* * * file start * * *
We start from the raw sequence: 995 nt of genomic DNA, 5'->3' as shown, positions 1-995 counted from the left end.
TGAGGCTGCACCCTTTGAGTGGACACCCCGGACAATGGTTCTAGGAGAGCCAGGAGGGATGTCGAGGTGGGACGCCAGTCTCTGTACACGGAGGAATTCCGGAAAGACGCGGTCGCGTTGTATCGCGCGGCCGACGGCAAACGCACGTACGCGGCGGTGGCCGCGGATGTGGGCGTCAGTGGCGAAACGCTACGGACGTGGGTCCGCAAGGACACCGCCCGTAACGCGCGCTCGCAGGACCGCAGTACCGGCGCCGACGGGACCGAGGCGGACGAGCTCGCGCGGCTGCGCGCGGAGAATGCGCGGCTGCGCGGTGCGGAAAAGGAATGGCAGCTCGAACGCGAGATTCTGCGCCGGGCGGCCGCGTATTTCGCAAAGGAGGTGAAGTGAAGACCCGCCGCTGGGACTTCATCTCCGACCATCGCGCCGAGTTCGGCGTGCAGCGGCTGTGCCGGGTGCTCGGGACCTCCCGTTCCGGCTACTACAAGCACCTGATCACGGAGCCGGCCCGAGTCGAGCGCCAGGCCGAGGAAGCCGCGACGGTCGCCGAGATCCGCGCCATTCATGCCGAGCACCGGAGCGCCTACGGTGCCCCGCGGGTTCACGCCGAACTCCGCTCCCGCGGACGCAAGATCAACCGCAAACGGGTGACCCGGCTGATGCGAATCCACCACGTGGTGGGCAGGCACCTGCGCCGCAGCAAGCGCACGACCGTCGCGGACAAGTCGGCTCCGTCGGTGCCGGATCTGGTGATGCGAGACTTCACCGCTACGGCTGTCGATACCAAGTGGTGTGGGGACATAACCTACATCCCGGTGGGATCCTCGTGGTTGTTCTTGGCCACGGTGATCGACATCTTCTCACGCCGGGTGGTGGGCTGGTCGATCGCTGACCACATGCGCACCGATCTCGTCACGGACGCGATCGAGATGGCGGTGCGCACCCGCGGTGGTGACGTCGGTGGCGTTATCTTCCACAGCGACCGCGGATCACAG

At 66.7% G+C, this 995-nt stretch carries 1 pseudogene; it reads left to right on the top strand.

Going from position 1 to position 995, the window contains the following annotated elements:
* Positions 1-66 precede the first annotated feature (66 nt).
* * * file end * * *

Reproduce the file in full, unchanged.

We start from the raw sequence: 995 nt of genomic DNA, 5'->3' as shown, positions 1-995 counted from the left end.
TGAGGCTGCACCCTTTGAGTGGACACCCCGGACAATGGTTCTAGGAGAGCCAGGAGGGATGTCGAGGTGGGACGCCAGTCTCTGTACACGGAGGAATTCCGGAAAGACGCGGTCGCGTTGTATCGCGCGGCCGACGGCAAACGCACGTACGCGGCGGTGGCCGCGGATGTGGGCGTCAGTGGCGAAACGCTACGGACGTGGGTCCGCAAGGACACCGCCCGTAACGCGCGCTCGCAGGACCGCAGTACCGGCGCCGACGGGACCGAGGCGGACGAGCTCGCGCGGCTGCGCGCGGAGAATGCGCGGCTGCGCGGTGCGGAAAAGGAATGGCAGCTCGAACGCGAGATTCTGCGCCGGGCGGCCGCGTATTTCGCAAAGGAGGTGAAGTGAAGACCCGCCGCTGGGACTTCATCTCCGACCATCGCGCCGAGTTCGGCGTGCAGCGGCTGTGCCGGGTGCTCGGGACCTCCCGTTCCGGCTACTACAAGCACCTGATCACGGAGCCGGCCCGAGTCGAGCGCCAGGCCGAGGAAGCCGCGACGGTCGCCGAGATCCGCGCCATTCATGCCGAGCACCGGAGCGCCTACGGTGCCCCGCGGGTTCACGCCGAACTCCGCTCCCGCGGACGCAAGATCAACCGCAAACGGGTGACCCGGCTGATGCGAATCCACCACGTGGTGGGCAGGCACCTGCGCCGCAGCAAGCGCACGACCGTCGCGGACAAGTCGGCTCCGTCGGTGCCGGATCTGGTGATGCGAGACTTCACCGCTACGGCTGTCGATACCAAGTGGTGTGGGGACATAACCTACATCCCGGTGGGATCCTCGTGGTTGTTCTTGGCCACGGTGATCGACATCTTCTCACGCCGGGTGGTGGGCTGGTCGATCGCTGACCACATGCGCACCGATCTCGTCACGGACGCGATCGAGATGGCGGTGCGCACCCGCGGTGGTGACGTCGGTGGCGTTATCTTCCACAGCGACCGCGGATCACAG

At 66.7% G+C, this 995-nt stretch carries 1 pseudogene; it reads left to right on the top strand.

Going from position 1 to position 995, the window contains the following annotated elements:
* Positions 1-66 precede the first annotated feature (66 nt).